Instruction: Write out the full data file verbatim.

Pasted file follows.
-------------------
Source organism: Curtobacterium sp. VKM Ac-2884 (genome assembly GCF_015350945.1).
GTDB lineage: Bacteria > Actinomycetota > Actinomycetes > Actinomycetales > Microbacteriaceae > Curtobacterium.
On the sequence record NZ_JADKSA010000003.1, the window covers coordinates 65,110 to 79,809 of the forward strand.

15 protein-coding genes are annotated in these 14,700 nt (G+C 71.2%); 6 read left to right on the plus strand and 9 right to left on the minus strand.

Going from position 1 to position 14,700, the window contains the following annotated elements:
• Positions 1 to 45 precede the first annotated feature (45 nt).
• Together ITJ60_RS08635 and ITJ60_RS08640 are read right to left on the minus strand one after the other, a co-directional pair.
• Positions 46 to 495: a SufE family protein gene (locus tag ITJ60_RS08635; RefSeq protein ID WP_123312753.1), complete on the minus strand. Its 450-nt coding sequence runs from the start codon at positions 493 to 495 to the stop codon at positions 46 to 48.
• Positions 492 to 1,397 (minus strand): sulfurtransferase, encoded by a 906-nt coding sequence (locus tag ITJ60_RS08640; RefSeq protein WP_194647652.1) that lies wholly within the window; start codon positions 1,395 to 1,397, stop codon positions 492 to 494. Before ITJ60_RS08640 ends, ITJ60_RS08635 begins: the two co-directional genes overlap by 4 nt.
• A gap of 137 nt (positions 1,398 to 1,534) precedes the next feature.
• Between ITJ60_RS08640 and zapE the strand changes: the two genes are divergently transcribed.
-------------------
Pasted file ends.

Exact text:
Source organism: Curtobacterium sp. VKM Ac-2884 (genome assembly GCF_015350945.1).
GTDB lineage: Bacteria > Actinomycetota > Actinomycetes > Actinomycetales > Microbacteriaceae > Curtobacterium.
On the sequence record NZ_JADKSA010000003.1, the window covers coordinates 65,110 to 79,809 of the forward strand.

15 protein-coding genes are annotated in these 14,700 nt (G+C 71.2%); 6 read left to right on the plus strand and 9 right to left on the minus strand.

Going from position 1 to position 14,700, the window contains the following annotated elements:
• Positions 1 to 45 precede the first annotated feature (45 nt).
• Together ITJ60_RS08635 and ITJ60_RS08640 are read right to left on the minus strand one after the other, a co-directional pair.
• Positions 46 to 495: a SufE family protein gene (locus tag ITJ60_RS08635; RefSeq protein ID WP_123312753.1), complete on the minus strand. Its 450-nt coding sequence runs from the start codon at positions 493 to 495 to the stop codon at positions 46 to 48.
• Positions 492 to 1,397 (minus strand): sulfurtransferase, encoded by a 906-nt coding sequence (locus tag ITJ60_RS08640; RefSeq protein WP_194647652.1) that lies wholly within the window; start codon positions 1,395 to 1,397, stop codon positions 492 to 494. Before ITJ60_RS08640 ends, ITJ60_RS08635 begins: the two co-directional genes overlap by 4 nt.
• A gap of 137 nt (positions 1,398 to 1,534) precedes the next feature.
• Between ITJ60_RS08640 and zapE the strand changes: the two genes are divergently transcribed.